Investing Clues From Portland Food Carts

investing clues from portland food cartsWhen I last worked in downtown Portland, twenty-some years ago, this was where I parked. Back then it was just a parking lot. Look at it now – the entire front row is occupied by food carts. It looks like a shanty town, but smells better. Driving by here a few weeks ago led me to think about the investing lessons that can be found in the incredible success of the restaurant business.

Individually, restaurants are notoriously fragile. They fail all the time. Collectively though, it’s the complete opposite. If we judged the success of an industry the same way we judge the success of a species, there’s no question that food service would be one of the top two or three in human history. There are millions of restaurants serving a bewildering array of food to people everywhere on the planet (including Antarctica). When one fails, others take its place. The industry constantly adapts to changing tastes, fads, innovations and technology. Some places draw you in and others bring food to you. Within a ten block radius of this row of food carts, you can find a place to spend anywhere from $5 to $500 on a meal. There’s a lesson here.

The vitality of the restaurant industry is a result of the fragility of the individual restaurant. It’s a decentralized collection of autonomous entities engaged in a constant experiment in trial and error. Any one of them could fail tomorrow and little would change. If McDonalds shuttered every one of their restaurants on Sunday, nobody would go hungry on Monday. Other restaurants would not topple in the wake of their closure. No government bailout would be necessary to save the industry.

This is a good model for investors. We can copy the anti-fragile nature of the restaurant industry by doing some of the same things:

  • Decentralized autonomous holdings. Our portfolios are granular and diverse for a reason. Instead of three or four very broad, very large positions, we typically (when fully invested) have fifteen or more specifically focused positions within five or six primary asset classes. You can’t escape correlation completely, but specificity gets us closer.
  • Allow failure. Losses are an inevitable companion of taking investment risk. Losses are also a necessary component of the trial and error process. The key is in not letting the error part hurt too badly. This is why we have a protective exit price on every holding and carefully manage position sizes.
  • Don’t try to make something out of nothing. The restaurant industry is successful because each participant has an incentive to stack odds in their favor. They open new stores in populated areas. They serve food that people want at prices they are willing to pay. Those that try to buck the odds have a lower chance of success, so there are fewer of them. This accumulation of odds constantly accrues to the industry over time. Probability benefits an investor the same way. Given a large enough sample size, the success of an investment portfolio becomes a reflection of the odds of each individual decision.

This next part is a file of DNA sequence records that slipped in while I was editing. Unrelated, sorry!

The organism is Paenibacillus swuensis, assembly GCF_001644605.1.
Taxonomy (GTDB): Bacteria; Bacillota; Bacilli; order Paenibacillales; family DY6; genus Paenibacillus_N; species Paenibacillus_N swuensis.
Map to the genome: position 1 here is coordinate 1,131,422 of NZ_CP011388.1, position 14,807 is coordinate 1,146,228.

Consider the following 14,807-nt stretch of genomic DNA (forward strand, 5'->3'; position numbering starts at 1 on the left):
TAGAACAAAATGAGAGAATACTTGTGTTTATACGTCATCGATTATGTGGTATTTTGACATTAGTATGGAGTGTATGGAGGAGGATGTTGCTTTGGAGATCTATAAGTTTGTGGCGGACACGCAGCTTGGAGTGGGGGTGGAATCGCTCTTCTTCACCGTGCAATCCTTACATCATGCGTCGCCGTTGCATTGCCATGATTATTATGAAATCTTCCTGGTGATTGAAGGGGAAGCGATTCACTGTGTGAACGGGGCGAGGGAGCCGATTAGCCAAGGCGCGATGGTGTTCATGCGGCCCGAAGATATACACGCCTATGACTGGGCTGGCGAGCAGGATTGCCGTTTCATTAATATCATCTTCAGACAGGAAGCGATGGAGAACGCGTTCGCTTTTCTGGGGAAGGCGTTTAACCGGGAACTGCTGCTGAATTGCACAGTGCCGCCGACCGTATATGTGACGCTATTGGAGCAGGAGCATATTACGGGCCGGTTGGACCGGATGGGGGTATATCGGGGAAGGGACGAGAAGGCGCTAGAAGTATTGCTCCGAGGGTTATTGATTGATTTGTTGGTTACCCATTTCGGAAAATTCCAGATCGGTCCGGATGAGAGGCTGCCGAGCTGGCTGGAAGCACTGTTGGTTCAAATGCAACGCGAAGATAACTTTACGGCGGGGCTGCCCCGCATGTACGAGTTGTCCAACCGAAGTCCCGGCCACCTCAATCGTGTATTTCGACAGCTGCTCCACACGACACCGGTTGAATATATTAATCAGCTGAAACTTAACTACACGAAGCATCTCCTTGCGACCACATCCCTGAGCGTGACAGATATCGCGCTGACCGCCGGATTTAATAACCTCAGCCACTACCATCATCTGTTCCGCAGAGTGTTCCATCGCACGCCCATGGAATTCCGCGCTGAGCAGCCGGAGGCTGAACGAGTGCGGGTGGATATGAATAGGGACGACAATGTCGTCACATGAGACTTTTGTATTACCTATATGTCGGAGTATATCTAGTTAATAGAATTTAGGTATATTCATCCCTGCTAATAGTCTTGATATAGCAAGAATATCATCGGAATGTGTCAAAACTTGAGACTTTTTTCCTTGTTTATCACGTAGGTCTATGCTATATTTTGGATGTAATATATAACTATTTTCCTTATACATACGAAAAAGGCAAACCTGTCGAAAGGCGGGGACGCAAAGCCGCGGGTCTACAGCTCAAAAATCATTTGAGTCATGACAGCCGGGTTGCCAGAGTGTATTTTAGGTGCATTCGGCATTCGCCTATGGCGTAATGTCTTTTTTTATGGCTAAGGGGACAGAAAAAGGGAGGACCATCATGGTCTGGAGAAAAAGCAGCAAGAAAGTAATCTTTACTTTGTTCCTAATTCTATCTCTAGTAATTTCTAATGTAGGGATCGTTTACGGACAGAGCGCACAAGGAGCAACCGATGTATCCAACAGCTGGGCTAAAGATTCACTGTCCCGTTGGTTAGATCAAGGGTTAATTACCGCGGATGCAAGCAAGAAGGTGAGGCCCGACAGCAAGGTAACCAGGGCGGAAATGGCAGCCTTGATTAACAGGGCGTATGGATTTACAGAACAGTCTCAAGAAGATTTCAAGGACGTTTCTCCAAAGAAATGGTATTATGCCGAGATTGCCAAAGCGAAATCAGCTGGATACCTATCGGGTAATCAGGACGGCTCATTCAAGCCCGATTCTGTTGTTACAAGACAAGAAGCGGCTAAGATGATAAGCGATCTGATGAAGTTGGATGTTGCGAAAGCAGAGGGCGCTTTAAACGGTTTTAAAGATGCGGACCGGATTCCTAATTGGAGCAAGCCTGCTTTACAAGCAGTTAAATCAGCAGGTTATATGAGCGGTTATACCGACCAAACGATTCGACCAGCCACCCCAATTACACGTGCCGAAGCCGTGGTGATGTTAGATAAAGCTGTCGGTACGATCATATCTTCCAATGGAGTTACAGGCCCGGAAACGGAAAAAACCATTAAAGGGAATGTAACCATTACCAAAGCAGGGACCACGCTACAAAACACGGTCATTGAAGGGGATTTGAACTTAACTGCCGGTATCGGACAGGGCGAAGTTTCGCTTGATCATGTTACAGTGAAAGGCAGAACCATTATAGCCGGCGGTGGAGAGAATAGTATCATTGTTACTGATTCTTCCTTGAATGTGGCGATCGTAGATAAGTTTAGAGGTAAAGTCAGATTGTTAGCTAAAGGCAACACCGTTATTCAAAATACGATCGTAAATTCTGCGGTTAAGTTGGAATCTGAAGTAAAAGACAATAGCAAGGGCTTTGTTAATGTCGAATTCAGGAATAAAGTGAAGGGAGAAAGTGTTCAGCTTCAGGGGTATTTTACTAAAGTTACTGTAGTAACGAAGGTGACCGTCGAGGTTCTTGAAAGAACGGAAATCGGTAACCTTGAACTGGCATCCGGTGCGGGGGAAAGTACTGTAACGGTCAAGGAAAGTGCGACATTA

• Benefit from evolution. Successful species adapt to their environment. The restaurant industry does this by adapting to the changing demands of the customer. The industry is not a conscious entity and doesn’t try to predict or shape demand, it evolves to suit it. Our investment portfolios do the same. Positions that don’t work are weeded out while those that do are allowed to run as long as demand is driving the price higher. Trend following doesn’t try to force anything, it simply allows a natural survival-of-the-fittest process to occur.

Entities that have survived and prospered for centuries leave a lot of clues. We would do well to pay attention.

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Disclaimer: Past performance is not indicative of future returns. Information displayed is taken from sources believed to be reliable but cannot be guaranteed. All indices are unmanaged and investors cannot invest directly into an index. Ideas and opinions expressed in this article are the sole responsibility of Patrick Crook/PLC Asset Management and do not reflect any stated opinions of Commonwealth Financial Network, National Financial Services LLC or any other person or entity.

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About Patrick Crook

Pat Crook is a financial advisor in Corvallis, Oregon with over twenty years of experience. He has developed a specialized form of investment portfolio management designed to address the risk concerns of those in or near retirement as well as organizations like charitable endowments and foundations. To learn more or set an appointment, he can be reached at 541.753.1808.